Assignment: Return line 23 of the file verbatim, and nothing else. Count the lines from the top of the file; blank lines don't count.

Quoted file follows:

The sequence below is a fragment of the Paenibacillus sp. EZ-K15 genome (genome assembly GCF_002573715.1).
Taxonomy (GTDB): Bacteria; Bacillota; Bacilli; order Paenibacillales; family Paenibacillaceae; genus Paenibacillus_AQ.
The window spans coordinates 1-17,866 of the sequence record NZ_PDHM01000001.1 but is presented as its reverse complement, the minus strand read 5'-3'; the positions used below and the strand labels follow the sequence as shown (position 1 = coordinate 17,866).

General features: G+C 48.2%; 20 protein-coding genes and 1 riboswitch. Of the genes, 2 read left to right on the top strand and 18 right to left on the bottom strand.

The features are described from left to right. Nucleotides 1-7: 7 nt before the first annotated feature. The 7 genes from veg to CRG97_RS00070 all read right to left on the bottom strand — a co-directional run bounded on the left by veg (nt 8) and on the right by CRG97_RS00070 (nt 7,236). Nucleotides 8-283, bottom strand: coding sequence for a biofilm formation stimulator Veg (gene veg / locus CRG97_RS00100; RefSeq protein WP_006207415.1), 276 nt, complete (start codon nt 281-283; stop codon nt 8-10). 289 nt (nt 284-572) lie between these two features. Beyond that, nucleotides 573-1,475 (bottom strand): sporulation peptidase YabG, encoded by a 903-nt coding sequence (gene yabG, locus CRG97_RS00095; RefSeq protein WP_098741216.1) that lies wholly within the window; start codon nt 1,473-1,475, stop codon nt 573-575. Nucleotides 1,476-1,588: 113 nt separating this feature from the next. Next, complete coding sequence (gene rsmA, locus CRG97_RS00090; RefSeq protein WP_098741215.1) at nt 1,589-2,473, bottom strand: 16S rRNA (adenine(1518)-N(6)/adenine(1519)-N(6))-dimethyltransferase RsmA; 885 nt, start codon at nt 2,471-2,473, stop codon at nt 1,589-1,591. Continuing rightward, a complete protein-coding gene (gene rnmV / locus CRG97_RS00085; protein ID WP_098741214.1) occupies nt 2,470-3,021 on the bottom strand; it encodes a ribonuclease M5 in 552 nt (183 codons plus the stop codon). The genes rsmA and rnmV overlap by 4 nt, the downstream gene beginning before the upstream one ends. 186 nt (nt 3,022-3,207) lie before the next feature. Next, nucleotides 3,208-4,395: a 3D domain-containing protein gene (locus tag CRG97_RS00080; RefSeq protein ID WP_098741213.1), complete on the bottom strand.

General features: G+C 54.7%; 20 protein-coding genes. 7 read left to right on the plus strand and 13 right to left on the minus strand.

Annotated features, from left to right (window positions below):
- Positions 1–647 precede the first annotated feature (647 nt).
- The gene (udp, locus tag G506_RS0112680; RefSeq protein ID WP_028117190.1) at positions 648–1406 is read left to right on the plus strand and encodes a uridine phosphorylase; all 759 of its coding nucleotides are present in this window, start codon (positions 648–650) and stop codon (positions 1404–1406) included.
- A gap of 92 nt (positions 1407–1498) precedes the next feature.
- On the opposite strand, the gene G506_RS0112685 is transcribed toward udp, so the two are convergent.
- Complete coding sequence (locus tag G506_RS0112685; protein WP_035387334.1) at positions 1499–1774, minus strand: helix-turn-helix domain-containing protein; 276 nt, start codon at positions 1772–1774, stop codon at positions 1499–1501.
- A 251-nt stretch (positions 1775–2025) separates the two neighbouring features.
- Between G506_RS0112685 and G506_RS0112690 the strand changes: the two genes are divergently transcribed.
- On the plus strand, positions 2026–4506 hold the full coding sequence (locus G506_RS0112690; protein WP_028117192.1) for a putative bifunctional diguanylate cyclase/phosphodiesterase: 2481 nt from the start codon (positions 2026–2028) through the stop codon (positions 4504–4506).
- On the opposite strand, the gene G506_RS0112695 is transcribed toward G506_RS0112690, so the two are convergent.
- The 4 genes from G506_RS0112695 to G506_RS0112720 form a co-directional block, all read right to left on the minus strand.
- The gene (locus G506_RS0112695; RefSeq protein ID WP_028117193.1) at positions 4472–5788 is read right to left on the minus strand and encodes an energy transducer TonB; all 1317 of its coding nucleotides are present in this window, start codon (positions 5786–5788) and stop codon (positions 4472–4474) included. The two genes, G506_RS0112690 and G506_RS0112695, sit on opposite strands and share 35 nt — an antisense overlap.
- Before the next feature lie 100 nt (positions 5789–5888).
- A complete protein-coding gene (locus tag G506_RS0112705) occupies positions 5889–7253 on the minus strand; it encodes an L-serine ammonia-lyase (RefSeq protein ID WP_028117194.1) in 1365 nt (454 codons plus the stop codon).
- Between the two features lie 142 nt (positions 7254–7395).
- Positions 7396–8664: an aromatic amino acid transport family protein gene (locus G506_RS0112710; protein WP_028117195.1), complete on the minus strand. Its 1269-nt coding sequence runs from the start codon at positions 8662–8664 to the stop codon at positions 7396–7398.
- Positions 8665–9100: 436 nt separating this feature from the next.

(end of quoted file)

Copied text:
- Positions 8665–9100: 436 nt separating this feature from the next.